281. The communications obtained from very superior spirits, or from those who have animated the great personages of antiquity, are precious from their exalted teachings. These spirits have acquired a degree of perfection which permits them to embrace a more extended sphere of ideas, to penetrate mysteries beyond the ordinary limits of humanity, and, consequently, to initiate us better than others into certain things. It does not follow that communications from less elevated spirits should' be without utility; the observer may draw more than one instruction. To know the manners of a people, it must be studied in every degree of the scale. He who has seen it under one aspect only, would illy know it. The history of a people is not that of its kings and upper social circles; to judge it, one should see it in its private life and customs.
Now, the superior spirits are the upper circles of the spirit world: their very elevation places them so much above us that we are frightened at the distance that separates us. Spirits more bourgeois (may they excuse the expression) make the circumstances of their new existence more palpable to us. With them; the tie between corporeal life and spirit life is more intimate; we comprehend it better, because it touches us more nearly. In learning from themselves what has become of the men of all conditions and of all characters, what they think, what they experience, good, as well as vicious, the great and the small, the happy and the unhappy of the age, in a word, the men who have lived among us, whom we have seen and known, with whose real life we are acquainted, whose virtues and whims we know, — we comprehend their joys and their sufferings, we are associated with them, and draw therefrom a moral instruction as much more profitable as the relations between them and us are more intimate. We put ourselves more easily in the place of him who has been our equal than of him whom we see only through the mirage of a celestial glory.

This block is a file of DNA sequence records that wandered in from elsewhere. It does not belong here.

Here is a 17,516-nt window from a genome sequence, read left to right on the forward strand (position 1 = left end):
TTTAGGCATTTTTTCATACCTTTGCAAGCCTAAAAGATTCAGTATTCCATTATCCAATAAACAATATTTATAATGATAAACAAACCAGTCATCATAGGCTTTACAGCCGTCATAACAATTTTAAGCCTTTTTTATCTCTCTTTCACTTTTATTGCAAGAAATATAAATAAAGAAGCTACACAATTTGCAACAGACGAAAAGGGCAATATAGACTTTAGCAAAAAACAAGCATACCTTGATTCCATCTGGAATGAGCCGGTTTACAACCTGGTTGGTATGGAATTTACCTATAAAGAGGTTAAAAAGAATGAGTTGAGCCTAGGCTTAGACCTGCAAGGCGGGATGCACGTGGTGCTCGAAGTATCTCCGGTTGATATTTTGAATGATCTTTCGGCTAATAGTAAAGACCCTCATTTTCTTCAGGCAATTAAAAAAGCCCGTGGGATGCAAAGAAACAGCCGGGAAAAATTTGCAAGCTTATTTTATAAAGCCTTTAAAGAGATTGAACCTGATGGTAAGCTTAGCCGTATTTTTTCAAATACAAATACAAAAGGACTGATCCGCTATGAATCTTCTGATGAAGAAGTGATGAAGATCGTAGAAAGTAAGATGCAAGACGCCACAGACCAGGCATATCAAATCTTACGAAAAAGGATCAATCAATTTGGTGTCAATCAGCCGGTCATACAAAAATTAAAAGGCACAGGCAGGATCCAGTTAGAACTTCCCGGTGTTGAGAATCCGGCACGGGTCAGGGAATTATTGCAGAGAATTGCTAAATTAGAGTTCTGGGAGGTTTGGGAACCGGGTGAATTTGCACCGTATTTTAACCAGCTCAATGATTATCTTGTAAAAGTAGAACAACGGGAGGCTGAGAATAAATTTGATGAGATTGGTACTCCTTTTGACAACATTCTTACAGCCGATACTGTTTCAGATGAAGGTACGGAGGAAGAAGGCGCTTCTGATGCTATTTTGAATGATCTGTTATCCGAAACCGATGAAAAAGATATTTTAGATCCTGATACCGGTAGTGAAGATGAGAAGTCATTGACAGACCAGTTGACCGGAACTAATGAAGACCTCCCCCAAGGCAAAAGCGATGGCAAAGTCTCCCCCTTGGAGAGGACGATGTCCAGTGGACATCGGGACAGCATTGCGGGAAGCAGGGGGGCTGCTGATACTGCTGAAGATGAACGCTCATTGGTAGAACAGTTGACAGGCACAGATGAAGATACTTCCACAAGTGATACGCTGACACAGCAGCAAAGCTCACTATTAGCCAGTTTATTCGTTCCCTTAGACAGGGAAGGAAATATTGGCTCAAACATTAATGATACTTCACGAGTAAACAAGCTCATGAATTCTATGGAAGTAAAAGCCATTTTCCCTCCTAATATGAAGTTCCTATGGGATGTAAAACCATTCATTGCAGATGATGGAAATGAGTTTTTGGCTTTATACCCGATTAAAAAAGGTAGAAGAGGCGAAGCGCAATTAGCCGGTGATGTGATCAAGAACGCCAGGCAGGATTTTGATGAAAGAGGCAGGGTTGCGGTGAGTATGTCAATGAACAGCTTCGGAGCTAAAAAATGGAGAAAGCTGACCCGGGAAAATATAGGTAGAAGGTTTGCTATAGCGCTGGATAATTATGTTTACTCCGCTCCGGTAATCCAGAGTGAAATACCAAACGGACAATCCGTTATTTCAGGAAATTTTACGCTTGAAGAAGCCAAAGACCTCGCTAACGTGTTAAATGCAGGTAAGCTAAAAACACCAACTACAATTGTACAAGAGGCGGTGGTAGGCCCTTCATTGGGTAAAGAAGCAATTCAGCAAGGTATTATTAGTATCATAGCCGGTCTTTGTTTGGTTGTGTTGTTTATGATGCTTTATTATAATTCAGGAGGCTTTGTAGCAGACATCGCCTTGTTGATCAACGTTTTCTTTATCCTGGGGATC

Ordinary spirits show us the practical application of the great and sublime truths of which the superior spirits teach us the theory. Besides, in the study of a science nothing is useless ; Newton found his law of the forces of the universe in the simplest phenomena.
The invocation of ordinary spirits has, besides, the advantage of putting us en rapport with suffering spirits who can be comforted, and whose advancement may be facilitated by useful advice, so that we can be useful while, at the same time, instructing ourselves ; there is egotism in seeking only one's own satisfaction in intercourse with the spirits, and he who disdains to extend a helping hand to the unhappy gives proof of pride. Of what use to obtain grand teachings from spirits of the highest order, if it does not make us inwardly better, more charitable, more benevolent for our brothers, both in this world and in the other? What would become of the diseased if the doctors refused to touch their sores ?